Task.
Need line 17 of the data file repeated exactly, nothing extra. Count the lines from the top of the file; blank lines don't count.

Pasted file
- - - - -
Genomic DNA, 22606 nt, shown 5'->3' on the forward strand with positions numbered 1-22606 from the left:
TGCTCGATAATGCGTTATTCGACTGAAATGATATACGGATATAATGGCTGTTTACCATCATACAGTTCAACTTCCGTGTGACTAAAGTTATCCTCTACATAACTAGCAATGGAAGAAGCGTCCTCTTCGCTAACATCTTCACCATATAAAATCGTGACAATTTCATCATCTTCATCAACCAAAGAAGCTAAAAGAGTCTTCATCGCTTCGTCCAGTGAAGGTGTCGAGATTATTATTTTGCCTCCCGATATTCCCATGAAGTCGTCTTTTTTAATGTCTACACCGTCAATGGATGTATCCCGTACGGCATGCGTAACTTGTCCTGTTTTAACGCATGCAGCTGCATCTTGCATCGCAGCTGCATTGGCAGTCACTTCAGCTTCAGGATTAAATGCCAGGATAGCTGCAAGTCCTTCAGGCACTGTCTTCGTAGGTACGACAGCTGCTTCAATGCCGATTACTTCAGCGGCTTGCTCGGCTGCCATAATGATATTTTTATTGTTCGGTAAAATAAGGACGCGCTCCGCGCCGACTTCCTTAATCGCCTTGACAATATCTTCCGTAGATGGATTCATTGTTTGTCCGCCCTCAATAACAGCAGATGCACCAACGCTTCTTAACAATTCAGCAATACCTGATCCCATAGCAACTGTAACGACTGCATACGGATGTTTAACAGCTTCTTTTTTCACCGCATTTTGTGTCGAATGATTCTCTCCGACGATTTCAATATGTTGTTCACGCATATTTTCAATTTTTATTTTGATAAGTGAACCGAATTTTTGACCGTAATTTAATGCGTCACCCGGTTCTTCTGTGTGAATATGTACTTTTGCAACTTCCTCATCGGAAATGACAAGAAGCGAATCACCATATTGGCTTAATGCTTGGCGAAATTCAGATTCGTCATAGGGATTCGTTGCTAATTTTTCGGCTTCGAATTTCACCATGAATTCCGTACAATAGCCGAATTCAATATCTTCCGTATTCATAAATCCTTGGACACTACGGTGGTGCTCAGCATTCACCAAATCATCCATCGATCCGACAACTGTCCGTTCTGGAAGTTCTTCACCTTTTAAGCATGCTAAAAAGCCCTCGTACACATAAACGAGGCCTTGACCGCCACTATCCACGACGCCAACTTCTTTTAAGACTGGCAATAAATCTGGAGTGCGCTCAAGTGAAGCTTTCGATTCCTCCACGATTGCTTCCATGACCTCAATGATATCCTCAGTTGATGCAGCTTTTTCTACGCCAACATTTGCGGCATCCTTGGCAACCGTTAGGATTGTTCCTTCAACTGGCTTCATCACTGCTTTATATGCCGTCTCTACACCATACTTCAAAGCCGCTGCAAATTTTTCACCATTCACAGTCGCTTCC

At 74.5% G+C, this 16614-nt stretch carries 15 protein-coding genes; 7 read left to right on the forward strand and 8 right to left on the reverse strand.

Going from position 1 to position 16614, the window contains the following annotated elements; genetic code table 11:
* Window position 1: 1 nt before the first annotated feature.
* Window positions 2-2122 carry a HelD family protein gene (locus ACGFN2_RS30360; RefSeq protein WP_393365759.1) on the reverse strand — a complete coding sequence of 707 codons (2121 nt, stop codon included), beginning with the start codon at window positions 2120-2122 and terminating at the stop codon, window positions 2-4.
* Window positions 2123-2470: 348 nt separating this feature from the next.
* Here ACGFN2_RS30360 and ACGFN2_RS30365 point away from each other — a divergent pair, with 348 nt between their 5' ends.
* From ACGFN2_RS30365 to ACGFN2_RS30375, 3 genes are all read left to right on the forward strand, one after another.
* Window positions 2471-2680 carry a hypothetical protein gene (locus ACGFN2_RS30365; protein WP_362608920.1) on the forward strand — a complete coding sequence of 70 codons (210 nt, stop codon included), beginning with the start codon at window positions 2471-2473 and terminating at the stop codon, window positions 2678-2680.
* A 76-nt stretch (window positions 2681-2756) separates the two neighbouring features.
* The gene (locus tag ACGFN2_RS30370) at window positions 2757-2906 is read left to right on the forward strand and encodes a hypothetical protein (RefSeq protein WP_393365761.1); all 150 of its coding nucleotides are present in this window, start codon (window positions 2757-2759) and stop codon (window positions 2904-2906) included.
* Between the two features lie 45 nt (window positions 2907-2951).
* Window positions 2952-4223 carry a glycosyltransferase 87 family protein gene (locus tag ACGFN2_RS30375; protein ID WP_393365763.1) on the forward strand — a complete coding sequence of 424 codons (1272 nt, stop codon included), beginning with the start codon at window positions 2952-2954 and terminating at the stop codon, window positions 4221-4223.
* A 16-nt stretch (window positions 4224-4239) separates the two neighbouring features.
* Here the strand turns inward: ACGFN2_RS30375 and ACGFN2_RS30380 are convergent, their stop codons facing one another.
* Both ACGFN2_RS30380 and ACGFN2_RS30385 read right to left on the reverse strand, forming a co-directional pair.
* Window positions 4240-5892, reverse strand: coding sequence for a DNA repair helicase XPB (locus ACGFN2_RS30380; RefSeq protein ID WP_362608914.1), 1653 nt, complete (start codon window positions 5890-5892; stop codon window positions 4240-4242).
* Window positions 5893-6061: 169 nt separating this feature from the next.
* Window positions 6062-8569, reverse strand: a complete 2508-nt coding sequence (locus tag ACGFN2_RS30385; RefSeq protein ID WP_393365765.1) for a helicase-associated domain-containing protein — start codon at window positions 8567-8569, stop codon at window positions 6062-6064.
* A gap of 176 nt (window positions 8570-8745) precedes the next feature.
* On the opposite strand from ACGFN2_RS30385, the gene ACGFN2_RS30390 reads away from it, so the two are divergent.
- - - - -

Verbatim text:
* Both ACGFN2_RS30380 and ACGFN2_RS30385 read right to left on the reverse strand, forming a co-directional pair.